Establishing a scleral lens practice can be a time-consuming yet worthwhile effort. A scleral lens practice can be financially and personally rewarding, with the development of a loyal patient base. By putting patients first, always doing what is best for the patient and expressing compassion, empathy, passion, and enthusiasm for scleral lenses, your practice will thrive. An investment in advertising and networking can aid in referrals and practice growth. Staying current with scleral lens designs, research, and equipment technology can streamline the scleral lens fitting process and optimize success.


  1. Lin PY, Tsai SY, Cheng CY, Liu JH, Chou P, Hsu WM. Prevalence of dry eye among an elderly Chinese population in Taiwan: The Shihpai eye study. Ophthalmology. 2003;110(6):1096-1101.
  2. McCarty CA, Bansal AK, Livingston PM, Stanislavsky YL, Taylor HR. The epidemiology of dry eye in Melbourne, Australia. Ophthalmology. 1998;105(6):1114-1119.
  3. Schaumberg DA, Sullivan DA, Buring JE, Dana MR. Prevalence of dry eye syndrome among US women. Am J Ophthalmol. 2003;136(2):318-326.
  4. Chia EM, Mitchell P, Rochtchina E, Lee AJ, Maroun R, Wang JJ. Prevalence and associations of dry eye syndrome in an older population: the Blue Mountains Eye Study. Clin Exp Ophthalmol. 2003;31(3):229-232.
  5. Erdem U, Ozdegirmenci O, Sobaci E, Sobaci G, Göktolga U, Dagli S. Dry eye in post-menopausal women using hormone replacement therapy. Maturitas. 2007;56(3):257-262.
  6. Uncu G, Avci R, Uncu Y, Kaymaz C, Develiolu O. The effects of different hormone replacement therapy regimens on tear function, intraocular pressure and lens opacity. Gynecol Endocrinol. 2006;22(9):501-505.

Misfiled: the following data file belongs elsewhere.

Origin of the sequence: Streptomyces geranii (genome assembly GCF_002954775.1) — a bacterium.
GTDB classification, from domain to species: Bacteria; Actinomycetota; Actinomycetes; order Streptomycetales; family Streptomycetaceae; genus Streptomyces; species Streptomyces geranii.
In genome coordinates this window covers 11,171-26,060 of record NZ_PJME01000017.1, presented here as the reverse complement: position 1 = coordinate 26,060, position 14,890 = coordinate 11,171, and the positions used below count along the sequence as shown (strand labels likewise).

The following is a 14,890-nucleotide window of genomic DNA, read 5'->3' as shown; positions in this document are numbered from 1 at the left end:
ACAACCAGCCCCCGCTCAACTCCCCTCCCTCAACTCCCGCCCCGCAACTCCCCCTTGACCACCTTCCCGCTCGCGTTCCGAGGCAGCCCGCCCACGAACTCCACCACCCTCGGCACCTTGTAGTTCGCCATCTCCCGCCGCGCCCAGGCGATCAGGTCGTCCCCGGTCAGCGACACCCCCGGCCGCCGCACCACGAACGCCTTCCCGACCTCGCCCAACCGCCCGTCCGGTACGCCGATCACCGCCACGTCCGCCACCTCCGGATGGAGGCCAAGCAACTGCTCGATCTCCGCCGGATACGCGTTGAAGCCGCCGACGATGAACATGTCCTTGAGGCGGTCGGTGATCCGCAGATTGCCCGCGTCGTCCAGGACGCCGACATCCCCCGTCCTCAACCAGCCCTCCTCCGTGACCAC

7. Kumar N, Feuer W, Lanza NL, Galor A. Seasonal variation in dry eye. Ophthalmology. 2015;122(8):1727-1729.
  8. Schornack MM. Scleral lenses: a literature review. Eye Contact Lens. 2015;41(1):3-11.
  9. Blackmore SJ. The use of contact lenses in the treatment of persistent epithelial defects. Cont Lens Anterior Eye. 2010;33(5):239-244.
  10. Bavinger JC, DeLoss K, Mian SI. Scleral lens use in dry eye syndrome. Curr Opin Ophthalmol. 2015;26(4):319-324.
  11. Picot C, Gauthier AS, Campolmi N, Delbosc B. Quality of life in patients wearing scleral lenses. J Fr Ophtalmol. 2015;38(7):615-619.
  12. van der Worp E, Bornman D, Ferreira DL, Faria-Ribeiro M, Garcia-Porta N, González-Meijome JM. Modern scleral contact lenses: A review. Cont Lens Anterior Eye. 2014;37(4):240-250.
  13. Michaud L, Bennett ES, Woo SL, et al. Clinical evaluation of large diameter rigid-gas permeable versus soft toric contact lenses for the correction of refractive astigmatism. A multicenter study. Eye Contact Lens. Epub: Nov 24, 2016.
  14. Michaud L, Barriault C, Dionne A, Karwatsky P. Empirical fitting of soft or rigid gas-permeable contact lenses for the correction of moderate to severe refractive astigmatism: a comparative study. Optometry. 2009;80(7):375-383.
  15. Brujic M, Miller J. Minimizing dropouts: what you can do. Review of Cornea & Contact Lenses; March 2011.
  16. Barnett M. Multifocal scleral lenses. A look at available lenses that can help our presbyopic patients. Contact Lens Spectrum; December 2015.